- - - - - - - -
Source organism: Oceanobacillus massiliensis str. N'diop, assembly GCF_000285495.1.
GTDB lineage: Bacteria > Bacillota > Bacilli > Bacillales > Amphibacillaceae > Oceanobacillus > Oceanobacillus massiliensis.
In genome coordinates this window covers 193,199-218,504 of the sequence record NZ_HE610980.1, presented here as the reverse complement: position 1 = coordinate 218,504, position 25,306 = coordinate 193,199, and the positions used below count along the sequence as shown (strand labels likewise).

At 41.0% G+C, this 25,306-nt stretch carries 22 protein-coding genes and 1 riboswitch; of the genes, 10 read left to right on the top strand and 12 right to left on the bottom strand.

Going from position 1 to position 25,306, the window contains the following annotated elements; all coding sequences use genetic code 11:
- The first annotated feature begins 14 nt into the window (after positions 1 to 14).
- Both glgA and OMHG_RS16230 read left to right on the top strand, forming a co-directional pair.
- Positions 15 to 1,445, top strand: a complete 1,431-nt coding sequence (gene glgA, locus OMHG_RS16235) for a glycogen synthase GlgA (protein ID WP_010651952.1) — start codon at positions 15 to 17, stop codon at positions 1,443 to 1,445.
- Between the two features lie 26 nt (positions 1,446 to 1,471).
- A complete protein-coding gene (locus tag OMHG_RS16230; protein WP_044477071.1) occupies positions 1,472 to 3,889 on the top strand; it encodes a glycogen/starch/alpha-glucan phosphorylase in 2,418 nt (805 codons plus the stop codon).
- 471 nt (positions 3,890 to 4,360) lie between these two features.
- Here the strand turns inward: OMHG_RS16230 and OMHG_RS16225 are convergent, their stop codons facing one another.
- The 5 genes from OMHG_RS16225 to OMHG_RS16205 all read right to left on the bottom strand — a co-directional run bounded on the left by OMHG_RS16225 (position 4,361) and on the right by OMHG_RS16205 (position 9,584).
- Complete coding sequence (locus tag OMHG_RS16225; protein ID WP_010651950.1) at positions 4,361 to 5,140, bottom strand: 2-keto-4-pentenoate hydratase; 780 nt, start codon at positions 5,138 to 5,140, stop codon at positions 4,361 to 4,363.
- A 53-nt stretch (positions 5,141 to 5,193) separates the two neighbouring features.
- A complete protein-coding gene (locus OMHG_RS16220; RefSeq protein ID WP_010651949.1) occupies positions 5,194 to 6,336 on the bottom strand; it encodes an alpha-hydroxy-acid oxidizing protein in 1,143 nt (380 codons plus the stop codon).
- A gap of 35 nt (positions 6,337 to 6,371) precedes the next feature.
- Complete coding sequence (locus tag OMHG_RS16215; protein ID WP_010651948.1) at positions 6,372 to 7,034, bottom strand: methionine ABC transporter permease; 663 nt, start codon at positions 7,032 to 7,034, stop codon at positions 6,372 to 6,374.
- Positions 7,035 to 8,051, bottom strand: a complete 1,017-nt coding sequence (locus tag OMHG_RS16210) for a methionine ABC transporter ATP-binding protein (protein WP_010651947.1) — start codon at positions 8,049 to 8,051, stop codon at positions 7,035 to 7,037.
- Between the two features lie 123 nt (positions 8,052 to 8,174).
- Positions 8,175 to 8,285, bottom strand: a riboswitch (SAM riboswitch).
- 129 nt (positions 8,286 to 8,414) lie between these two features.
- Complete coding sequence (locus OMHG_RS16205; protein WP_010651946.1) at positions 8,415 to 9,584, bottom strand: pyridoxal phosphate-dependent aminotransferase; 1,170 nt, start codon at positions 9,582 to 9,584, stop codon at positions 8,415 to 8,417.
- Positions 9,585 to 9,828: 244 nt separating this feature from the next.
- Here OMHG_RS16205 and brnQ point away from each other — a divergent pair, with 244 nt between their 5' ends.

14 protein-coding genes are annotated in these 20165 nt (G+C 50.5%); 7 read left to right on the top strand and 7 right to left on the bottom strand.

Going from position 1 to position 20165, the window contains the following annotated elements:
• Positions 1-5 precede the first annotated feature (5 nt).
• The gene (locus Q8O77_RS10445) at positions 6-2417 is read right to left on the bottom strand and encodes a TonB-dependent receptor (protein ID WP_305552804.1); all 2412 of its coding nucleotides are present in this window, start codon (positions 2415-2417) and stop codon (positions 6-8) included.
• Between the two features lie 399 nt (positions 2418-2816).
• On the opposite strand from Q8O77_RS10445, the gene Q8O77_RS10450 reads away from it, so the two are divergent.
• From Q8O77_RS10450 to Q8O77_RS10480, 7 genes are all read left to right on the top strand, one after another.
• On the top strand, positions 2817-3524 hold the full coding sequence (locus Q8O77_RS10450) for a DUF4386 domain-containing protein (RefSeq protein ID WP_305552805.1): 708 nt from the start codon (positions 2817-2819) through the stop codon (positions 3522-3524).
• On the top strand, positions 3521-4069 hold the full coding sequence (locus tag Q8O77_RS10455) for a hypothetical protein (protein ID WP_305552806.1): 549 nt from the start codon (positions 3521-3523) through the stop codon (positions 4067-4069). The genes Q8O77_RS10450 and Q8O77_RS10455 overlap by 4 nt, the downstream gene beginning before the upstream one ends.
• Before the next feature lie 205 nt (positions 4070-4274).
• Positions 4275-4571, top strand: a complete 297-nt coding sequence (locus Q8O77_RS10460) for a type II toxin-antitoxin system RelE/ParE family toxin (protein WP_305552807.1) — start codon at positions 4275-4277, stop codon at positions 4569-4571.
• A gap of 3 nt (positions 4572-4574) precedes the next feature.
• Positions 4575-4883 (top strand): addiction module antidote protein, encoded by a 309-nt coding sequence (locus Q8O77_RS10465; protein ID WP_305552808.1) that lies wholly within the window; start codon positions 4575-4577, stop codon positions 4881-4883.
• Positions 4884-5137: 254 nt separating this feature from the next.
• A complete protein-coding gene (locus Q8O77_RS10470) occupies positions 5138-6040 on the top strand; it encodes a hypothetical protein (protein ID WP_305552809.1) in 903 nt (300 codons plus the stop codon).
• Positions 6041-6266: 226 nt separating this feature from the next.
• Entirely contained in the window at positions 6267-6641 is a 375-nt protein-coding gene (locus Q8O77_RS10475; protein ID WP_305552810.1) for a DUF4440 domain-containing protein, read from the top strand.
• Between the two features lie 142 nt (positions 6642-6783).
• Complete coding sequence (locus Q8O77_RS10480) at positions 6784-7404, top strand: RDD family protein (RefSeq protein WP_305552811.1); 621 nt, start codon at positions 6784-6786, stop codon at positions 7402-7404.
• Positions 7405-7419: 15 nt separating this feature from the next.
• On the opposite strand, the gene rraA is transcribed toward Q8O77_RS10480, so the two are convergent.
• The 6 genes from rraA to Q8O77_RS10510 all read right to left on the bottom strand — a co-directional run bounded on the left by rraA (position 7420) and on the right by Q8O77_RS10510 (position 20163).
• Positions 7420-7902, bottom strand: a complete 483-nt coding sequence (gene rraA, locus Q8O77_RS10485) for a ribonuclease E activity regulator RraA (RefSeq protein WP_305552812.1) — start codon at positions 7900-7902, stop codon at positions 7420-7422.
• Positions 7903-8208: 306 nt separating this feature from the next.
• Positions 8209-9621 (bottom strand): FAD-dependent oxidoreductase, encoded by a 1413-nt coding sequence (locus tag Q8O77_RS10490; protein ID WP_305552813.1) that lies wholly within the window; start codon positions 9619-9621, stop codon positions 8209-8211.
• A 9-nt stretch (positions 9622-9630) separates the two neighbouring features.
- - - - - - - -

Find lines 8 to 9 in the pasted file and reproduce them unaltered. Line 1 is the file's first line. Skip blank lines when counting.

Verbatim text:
- Positions 15 to 1,445, top strand: a complete 1,431-nt coding sequence (gene glgA, locus OMHG_RS16235) for a glycogen synthase GlgA (protein ID WP_010651952.1) — start codon at positions 15 to 17, stop codon at positions 1,443 to 1,445.
- Between the two features lie 26 nt (positions 1,446 to 1,471).